Tsar Alexander II had been brutally and fatally wounded by an assassin’s bomb shortly after approving the creation of a parliament-like body as an element to his government, in 1881. He was the third Tsar in six generations to have been murdered. Perhaps as a result, Russia retreated yet again into autocracy with the rule of his son, Alexander III.


Though Alexander III proved a generally competent ruler, he saw no need to rush the preparation of his son, Nicholas, for the day when he would rule in turn. This proved a disastrous decision, for Nicholas had no inherent level of self-confidence, relying instead upon others around him (later, most especially his wife). To make matters worse, Nicholas grew up under the tutelage of Constantine Pobedonostsev, the high priest of Social Stagnation, who taught Nicholas that the sovereignty of the people is an absolute error, and only an autocratic ruler could succeed.

So Nicholas had been told that he had to rule of his own power, but he was never trained in the business of ruling with a strong hand. Small wonder that historians consider Nicholas’ weak character when attempting to explain the success of the Russian revolution in 1917.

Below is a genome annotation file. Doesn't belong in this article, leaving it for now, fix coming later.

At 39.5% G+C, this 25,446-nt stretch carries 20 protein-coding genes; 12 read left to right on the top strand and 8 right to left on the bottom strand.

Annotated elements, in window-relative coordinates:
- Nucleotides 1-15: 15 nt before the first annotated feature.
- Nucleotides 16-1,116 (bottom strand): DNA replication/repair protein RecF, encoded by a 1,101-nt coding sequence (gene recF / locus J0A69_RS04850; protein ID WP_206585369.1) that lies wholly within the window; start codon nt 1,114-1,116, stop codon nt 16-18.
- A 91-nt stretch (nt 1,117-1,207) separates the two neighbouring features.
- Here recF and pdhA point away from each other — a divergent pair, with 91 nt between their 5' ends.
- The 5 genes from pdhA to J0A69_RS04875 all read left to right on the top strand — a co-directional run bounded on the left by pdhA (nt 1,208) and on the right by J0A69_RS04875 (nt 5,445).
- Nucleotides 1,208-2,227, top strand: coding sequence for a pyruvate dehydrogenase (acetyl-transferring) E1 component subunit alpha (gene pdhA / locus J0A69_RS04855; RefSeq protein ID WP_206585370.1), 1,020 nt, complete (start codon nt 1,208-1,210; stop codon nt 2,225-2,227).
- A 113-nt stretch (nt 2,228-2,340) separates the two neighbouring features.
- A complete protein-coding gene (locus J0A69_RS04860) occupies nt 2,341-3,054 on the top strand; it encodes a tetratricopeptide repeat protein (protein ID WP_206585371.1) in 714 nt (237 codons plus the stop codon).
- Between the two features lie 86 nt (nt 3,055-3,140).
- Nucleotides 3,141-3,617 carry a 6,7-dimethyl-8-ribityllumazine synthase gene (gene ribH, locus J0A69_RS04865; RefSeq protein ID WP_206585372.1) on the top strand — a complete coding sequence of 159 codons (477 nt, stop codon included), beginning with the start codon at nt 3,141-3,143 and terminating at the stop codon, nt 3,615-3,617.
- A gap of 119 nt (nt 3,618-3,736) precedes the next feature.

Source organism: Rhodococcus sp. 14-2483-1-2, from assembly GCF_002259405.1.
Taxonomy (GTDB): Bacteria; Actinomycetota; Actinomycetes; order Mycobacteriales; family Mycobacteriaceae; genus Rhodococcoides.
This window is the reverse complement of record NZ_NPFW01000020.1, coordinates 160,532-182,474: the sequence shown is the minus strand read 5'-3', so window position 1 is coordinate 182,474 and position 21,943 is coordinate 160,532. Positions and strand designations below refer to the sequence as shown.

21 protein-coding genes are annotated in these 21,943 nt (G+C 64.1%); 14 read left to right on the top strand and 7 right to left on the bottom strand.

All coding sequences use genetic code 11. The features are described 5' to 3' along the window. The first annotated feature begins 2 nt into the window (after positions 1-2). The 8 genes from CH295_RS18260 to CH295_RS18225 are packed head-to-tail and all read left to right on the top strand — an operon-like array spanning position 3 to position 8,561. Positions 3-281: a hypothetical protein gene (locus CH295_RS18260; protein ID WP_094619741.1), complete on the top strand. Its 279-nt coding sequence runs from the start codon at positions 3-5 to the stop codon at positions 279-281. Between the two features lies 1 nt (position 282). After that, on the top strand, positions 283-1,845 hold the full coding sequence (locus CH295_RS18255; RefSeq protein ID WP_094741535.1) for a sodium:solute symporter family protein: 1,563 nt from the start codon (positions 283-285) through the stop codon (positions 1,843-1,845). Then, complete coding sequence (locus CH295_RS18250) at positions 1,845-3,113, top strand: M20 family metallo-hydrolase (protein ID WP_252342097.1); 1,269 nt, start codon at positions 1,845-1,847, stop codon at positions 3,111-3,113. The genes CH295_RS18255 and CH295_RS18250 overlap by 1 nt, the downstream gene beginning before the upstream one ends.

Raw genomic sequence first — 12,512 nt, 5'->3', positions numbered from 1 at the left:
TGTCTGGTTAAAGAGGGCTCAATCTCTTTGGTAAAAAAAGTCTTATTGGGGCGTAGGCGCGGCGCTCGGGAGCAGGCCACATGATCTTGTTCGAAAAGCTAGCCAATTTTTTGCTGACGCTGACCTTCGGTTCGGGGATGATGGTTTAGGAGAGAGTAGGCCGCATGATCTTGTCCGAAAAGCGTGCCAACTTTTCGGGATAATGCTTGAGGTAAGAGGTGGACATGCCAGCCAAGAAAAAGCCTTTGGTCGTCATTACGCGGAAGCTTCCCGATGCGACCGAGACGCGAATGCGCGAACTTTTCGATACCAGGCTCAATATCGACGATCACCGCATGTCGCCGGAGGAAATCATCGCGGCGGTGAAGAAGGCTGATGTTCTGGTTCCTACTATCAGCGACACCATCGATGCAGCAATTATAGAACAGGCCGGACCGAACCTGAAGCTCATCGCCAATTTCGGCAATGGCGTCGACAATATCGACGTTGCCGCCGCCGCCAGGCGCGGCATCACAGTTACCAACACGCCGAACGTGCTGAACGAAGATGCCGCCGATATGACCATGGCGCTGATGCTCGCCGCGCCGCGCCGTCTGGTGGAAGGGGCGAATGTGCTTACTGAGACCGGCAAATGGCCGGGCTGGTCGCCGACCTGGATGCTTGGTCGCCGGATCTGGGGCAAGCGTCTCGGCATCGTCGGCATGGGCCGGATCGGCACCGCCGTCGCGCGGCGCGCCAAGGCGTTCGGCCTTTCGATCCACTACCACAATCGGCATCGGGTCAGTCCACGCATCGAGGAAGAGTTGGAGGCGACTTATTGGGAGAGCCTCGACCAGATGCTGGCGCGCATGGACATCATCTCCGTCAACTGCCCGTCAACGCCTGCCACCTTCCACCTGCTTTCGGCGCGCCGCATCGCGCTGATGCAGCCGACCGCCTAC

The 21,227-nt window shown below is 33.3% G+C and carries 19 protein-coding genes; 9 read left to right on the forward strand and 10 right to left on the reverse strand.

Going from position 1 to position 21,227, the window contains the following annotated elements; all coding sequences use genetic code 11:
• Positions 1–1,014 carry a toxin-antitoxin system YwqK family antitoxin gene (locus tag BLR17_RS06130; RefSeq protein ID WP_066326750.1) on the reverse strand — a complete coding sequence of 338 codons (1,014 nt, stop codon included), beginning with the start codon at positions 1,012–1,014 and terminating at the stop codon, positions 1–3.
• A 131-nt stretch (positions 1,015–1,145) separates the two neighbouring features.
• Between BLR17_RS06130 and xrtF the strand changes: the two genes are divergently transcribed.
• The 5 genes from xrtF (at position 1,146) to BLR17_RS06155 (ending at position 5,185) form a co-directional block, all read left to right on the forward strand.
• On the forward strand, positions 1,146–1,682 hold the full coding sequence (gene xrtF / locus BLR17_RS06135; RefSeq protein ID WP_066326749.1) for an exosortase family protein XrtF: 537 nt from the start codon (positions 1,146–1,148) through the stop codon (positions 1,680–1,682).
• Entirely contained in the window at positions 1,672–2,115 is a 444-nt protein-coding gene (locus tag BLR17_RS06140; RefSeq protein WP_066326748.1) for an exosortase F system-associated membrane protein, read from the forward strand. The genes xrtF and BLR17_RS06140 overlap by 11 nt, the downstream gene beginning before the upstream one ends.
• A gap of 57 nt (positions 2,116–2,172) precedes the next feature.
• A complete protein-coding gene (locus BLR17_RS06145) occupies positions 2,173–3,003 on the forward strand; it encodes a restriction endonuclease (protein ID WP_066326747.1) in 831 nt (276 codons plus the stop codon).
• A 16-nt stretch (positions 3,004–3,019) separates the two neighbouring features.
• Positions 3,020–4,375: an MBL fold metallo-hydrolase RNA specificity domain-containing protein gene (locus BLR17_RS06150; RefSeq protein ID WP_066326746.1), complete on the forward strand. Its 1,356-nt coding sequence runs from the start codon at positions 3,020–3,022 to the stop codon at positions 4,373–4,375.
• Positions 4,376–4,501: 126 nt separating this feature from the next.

Indeed, when Nicholas’ father Alexander III was suddenly diagnosed with nephritis and died in 1894, Nicholas was terrified. His father had taught him nothing of his experience while ruling. He was still young, in his mid-twenties and not even married yet. “What am I to do?” he asked. “I am not prepared to be a tsar. I never wanted to become one. I know nothing of the business of ruling. I have no idea of even how to talk to the ministers.”


Nicholas II’s weakness proved the major factor in Russia’s entry into WWI: foreign minister Sergei Sazanov, not Nicholas, made the choice to defend the Serbs from the Austrians, even though it might provoke Germany. Persuading Nicholas to this risky and grave course of action merely required a small dose of manipulation.



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